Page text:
Jay Spaulding & Lidwien Kapteijns, An Islamic Alliance: ‘Ali Dinar and the Sanusiya, 1906-1916 (Evanston: Northwestern University Press, 1994).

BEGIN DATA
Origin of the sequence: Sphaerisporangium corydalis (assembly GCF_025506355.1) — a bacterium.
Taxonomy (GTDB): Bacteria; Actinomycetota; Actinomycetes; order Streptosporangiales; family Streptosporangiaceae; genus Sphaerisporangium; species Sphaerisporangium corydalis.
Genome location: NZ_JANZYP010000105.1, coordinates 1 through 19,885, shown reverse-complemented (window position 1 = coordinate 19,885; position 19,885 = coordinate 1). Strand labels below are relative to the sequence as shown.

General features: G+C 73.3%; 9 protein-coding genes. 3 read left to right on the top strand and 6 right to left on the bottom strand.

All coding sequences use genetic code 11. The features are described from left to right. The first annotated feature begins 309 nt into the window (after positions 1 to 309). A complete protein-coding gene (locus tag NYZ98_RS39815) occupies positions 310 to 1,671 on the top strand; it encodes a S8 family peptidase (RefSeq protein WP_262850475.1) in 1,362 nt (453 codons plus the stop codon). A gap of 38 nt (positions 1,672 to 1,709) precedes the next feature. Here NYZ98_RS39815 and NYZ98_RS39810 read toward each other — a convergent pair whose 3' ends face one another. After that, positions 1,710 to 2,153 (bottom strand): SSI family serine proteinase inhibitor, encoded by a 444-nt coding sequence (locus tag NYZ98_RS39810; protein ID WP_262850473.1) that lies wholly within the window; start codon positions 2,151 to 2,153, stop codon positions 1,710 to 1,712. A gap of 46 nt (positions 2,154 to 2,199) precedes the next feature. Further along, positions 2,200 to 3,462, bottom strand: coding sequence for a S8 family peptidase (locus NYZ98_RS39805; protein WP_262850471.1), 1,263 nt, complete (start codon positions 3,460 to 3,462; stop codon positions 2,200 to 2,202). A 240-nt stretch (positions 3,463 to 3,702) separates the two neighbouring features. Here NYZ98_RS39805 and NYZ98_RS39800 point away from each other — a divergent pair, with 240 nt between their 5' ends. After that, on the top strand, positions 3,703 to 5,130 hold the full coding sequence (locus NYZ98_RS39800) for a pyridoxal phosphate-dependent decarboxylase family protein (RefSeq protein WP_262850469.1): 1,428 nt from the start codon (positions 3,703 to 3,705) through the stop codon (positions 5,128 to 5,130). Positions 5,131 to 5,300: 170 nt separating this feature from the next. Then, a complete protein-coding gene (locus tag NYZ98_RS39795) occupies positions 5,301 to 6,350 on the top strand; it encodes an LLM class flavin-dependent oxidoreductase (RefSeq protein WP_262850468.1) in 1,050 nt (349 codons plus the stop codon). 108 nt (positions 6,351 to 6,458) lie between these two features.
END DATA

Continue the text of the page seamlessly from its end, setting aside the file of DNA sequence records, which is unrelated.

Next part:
This volume is a contribution to the growing literature of documentary source publications from northeastern Africa. Its primary purpose is to help restore African voices to an historiography too often dominated by the perception of Europeans, and to allow authentically African definitions of historical experience to emerge. … The subject of this book is the defense, by devoutly Islamic leaders, of one of the last parts of the African continent to be overrun by the imperial European “Scramble for Africa” during the decade that culminated in the First World War, a region which extended south from the Mediterranean coast of Cyrenaica for more than two thousand miles to embrace parts of northern Chad, and the sultanate of Dār Fūr in the western portion of the modern Republic of Sudan. … These surviving pieces of diplomatic correspondence concentrate on the alliance between ‘Alī Dīnār, prince of the sultanate of Dār Fūr in the western Sudan, and the leaders of the Sanusi brotherhood then based in southern Libya. In contrast to the European view of the alliance as ephemeral, the documents indicate a sincere, passionate attempt to join–despite immense physical difficulties–an ancient monarchist tradition to a more modern, trade-based sociopolitical organization. The first part of the study is an extended interpretive essay, organized chronologically, that attempts to place the documents themselves and the information they contain in a wider historical context. The second part presents the documents themselves.